Knowledge

How to Work From Home When You Have Kids

With schools closing, many parents switching to working from home, and social isolation diminishing child-care options, juggling kids and work is becoming a new reality for many individuals.

For almost six years, I’ve worked from home—nearly as long as I’ve been a parent. I’ve worked through my daughter’s day care abruptly closing, both of my girls being sick for a week with hand-foot-and-mouth disease, and hundreds of snow days and sick days with one or both of them at home throughout that time.

These past few months have felt like both a marathon and a sprint. The days can seem lengthy at times, but in order to keep up with the kids, I’ve had to work in short bursts.

Working with kids at home isn’t ideal, but I’ve devised a few strategies that have helped me get through it. In the next weeks, I’ll be using them at home with both my preschooler and first-grader. For more ideas, see our past posts on staying sane when working from home with kids.

Make a daily agenda for yourself.

You’re not likely to become an expert homeschooler. After all, you’re juggling two jobs at once! (After all, there’s a reason you didn’t decide to homeschool in the first place.) Giving your family a list of activities, on the other hand, provides the day direction and speed, and you won’t be left wondering what to do next with your little monsters. I try to stick to my children’s school schedules (and if your child’s school is closed, you may have already been given study topics to focus on). For my 4- and 6-year-olds, this usually comprises some reading, drawing, time management, a walk outside, and lunch. Make a daily agenda for yourself.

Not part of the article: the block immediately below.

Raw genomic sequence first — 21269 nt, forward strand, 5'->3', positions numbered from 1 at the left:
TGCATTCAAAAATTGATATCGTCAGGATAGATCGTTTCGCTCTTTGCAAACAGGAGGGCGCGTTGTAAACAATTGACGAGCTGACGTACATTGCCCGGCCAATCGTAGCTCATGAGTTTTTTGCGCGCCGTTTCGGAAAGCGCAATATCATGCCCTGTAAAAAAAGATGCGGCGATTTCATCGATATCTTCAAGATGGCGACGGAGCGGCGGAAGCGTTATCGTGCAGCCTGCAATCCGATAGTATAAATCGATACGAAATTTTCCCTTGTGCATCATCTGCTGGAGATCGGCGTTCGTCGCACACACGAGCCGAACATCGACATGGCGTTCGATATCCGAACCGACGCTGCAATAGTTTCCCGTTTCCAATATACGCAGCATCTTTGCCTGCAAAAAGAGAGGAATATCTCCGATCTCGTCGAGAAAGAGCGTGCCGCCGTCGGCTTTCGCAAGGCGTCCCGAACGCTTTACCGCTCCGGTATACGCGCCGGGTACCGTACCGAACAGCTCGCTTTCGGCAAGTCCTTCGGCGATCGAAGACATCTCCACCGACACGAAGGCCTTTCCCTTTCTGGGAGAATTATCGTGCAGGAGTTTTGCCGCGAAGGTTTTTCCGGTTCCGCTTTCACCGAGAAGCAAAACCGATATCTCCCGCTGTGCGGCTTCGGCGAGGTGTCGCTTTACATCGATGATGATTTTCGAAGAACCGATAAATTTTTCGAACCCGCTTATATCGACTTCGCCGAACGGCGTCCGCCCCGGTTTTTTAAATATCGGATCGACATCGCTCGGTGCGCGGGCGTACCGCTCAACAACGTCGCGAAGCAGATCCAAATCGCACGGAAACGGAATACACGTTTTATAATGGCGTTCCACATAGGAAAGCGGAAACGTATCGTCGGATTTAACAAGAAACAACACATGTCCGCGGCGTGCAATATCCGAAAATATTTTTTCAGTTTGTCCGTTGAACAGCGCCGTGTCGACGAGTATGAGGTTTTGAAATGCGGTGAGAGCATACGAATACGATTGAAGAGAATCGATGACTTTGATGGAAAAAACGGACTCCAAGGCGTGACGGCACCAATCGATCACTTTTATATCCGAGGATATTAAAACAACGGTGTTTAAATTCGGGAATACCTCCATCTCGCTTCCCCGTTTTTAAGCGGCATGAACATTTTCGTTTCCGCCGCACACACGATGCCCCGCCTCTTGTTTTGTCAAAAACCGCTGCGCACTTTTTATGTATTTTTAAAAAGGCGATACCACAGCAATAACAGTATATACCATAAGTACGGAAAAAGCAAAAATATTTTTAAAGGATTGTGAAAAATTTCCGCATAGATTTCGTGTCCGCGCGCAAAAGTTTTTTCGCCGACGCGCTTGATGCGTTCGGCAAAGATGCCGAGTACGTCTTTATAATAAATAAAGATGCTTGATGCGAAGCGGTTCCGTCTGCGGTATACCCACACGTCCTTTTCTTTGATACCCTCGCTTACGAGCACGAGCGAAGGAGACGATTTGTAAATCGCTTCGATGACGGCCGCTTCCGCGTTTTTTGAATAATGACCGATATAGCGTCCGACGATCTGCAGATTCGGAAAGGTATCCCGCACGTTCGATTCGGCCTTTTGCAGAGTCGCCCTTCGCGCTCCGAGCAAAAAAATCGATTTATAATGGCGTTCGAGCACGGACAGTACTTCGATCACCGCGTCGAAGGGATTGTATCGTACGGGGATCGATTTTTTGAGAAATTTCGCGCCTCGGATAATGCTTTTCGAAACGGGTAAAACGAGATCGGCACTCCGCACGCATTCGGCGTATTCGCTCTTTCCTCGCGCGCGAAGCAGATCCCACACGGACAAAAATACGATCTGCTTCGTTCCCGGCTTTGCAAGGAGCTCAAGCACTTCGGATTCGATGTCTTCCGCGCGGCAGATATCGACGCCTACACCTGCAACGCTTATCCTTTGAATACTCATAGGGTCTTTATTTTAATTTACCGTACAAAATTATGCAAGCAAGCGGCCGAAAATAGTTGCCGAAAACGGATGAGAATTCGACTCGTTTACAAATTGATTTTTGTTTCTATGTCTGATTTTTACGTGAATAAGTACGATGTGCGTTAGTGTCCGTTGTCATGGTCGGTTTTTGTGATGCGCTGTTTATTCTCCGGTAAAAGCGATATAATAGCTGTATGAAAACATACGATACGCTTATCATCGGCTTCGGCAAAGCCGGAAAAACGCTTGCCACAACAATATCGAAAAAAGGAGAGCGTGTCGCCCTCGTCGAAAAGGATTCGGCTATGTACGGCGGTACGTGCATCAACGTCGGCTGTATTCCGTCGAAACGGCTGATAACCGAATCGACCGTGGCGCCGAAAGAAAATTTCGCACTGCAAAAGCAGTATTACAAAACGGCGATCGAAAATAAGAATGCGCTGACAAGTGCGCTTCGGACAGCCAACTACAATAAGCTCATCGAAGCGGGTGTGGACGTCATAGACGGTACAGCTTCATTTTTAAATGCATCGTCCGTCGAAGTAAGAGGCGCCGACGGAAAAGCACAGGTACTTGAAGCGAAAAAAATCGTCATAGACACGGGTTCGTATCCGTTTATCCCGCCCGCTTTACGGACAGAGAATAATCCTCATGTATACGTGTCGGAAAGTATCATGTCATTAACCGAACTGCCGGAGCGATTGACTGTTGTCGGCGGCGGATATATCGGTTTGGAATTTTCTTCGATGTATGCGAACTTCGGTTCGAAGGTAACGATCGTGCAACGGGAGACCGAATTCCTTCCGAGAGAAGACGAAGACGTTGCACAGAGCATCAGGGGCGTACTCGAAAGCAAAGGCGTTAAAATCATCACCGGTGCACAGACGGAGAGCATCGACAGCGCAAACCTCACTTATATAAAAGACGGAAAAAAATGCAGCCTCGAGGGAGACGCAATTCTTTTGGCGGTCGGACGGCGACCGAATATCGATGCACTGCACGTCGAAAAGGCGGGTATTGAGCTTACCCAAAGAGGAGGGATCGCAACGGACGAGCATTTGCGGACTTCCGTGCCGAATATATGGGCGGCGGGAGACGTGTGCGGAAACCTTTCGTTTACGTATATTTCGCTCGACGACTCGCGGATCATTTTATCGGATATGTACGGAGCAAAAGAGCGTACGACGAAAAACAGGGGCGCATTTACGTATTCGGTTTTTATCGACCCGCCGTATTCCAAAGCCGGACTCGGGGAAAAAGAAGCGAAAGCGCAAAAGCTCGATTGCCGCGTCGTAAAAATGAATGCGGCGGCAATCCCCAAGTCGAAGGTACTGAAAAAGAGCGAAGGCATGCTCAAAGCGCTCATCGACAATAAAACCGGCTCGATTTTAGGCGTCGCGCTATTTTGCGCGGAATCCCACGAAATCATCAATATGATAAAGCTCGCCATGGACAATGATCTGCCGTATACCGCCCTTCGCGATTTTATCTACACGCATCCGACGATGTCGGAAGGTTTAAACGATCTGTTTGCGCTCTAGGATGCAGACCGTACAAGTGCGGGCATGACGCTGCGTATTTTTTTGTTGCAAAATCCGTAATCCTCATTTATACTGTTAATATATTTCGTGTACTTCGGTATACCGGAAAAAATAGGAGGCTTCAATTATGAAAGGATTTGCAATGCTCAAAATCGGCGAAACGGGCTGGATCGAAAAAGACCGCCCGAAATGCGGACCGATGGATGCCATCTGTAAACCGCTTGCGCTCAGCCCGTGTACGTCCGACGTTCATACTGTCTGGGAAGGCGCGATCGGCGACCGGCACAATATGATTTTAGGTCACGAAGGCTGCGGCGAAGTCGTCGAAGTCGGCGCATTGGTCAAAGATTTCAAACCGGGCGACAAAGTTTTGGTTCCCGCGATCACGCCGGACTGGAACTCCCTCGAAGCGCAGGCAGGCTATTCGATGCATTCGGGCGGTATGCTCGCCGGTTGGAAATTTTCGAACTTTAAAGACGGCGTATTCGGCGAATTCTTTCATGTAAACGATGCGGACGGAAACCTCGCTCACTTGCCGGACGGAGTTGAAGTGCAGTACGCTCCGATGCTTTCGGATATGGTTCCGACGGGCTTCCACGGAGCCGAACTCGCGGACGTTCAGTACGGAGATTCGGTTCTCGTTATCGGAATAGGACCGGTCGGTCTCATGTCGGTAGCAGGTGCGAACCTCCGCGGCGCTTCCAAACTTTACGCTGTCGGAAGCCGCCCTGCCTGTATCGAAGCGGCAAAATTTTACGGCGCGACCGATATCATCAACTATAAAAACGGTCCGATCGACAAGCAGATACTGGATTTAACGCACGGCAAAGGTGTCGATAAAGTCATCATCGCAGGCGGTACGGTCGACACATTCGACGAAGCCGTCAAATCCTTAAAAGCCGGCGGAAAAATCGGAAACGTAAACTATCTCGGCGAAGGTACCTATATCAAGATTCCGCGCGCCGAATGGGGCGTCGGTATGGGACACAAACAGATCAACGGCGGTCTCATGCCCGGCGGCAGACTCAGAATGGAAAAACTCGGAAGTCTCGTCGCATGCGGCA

You’re not likely to become an expert homeschooler. After all, you’re juggling two jobs at once! (After all, there’s a reason you didn’t decide to homeschool in the first place.) Giving your family a list of activities, on the other hand, provides the day direction and speed, and you won’t be left wondering what to do next with your little monsters. I try to stick to my children’s school schedules (and if your child’s school is closed, you may have already been given study topics to focus on). For my 4- and 6-year-olds, this usually comprises some reading, drawing, time management, a walk outside, and lunch.

It’s similar to what they do at my daughter’s preschool, but it doesn’t have to be so difficult. For me, a simple list with expected deadlines has proven to be really useful. (Check out this post for more ideas on how to arrange a school day at home.)

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